Three out of four ad executives say they currently factor for "trust-related attributes" when deciding how to allocate their ad budgets to the media, according to the top-line findings from new research on the role that trust -- especially attributes that make the industry trustworthy to consumers -- plays in advertising, technology and media-buying decisions.
The findings, which are based on a survey of more than 200 ad executives fielded by Advertiser Perceptions in March, are the baseline for a series of regular tracking studies the B-to-B researcher plans to conduct going forward in order to understand the role that trust attributes play in the ad industry.
“Media has an urgent opportunity as trust becomes a paramount issue in advertising,” says Sarah Bolton, executive vice president-business intelligence at Advertiser Perceptions, who will be presenting the benchmark findings during a webinar this afternoon.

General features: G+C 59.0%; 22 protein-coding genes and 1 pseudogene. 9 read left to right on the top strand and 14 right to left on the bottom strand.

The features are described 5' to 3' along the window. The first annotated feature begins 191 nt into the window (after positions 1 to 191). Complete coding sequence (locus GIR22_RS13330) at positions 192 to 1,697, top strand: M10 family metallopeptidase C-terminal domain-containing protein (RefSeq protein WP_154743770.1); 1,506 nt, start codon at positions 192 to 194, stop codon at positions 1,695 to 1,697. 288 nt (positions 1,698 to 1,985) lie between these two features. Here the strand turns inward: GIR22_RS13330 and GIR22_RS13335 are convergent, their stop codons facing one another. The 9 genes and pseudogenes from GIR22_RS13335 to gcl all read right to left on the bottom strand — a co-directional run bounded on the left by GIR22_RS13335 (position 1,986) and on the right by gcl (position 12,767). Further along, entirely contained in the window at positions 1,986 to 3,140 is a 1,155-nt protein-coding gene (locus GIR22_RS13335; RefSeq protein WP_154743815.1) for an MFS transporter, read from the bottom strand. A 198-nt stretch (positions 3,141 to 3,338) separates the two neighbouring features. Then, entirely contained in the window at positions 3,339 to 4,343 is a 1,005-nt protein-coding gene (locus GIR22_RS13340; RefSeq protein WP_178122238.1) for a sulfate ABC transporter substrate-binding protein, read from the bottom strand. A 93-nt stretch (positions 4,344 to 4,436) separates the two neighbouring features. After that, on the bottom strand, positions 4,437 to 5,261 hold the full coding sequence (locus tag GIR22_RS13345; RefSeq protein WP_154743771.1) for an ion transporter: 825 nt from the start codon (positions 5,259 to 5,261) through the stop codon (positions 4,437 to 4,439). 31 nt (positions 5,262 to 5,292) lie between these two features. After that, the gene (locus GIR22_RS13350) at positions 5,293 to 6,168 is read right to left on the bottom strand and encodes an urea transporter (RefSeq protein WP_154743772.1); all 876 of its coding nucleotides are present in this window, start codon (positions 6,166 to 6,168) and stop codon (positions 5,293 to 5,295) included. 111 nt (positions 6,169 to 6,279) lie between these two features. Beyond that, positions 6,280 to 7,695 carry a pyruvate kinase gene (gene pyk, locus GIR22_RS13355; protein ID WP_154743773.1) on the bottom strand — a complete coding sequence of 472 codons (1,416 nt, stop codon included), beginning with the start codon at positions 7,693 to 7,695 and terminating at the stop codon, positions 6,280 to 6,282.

“Sellers have nothing to lose, and everything to gain, by seizing the mantle of trust in simple, straightforward ways," she adds, citing the fact that respondents overwhelmingly deem media suppliers most accountable for ensuring consumer trust attributes such as protecting data and privacy are fulfilled (see ranges below).
Among other things, Bolton says Advertiser Perceptions will be drilling into the role consumer -- and trade -- trust practices play, not just in advertising decisions, but in the broader mandates of corporate social responsibility, or CSR, going forward.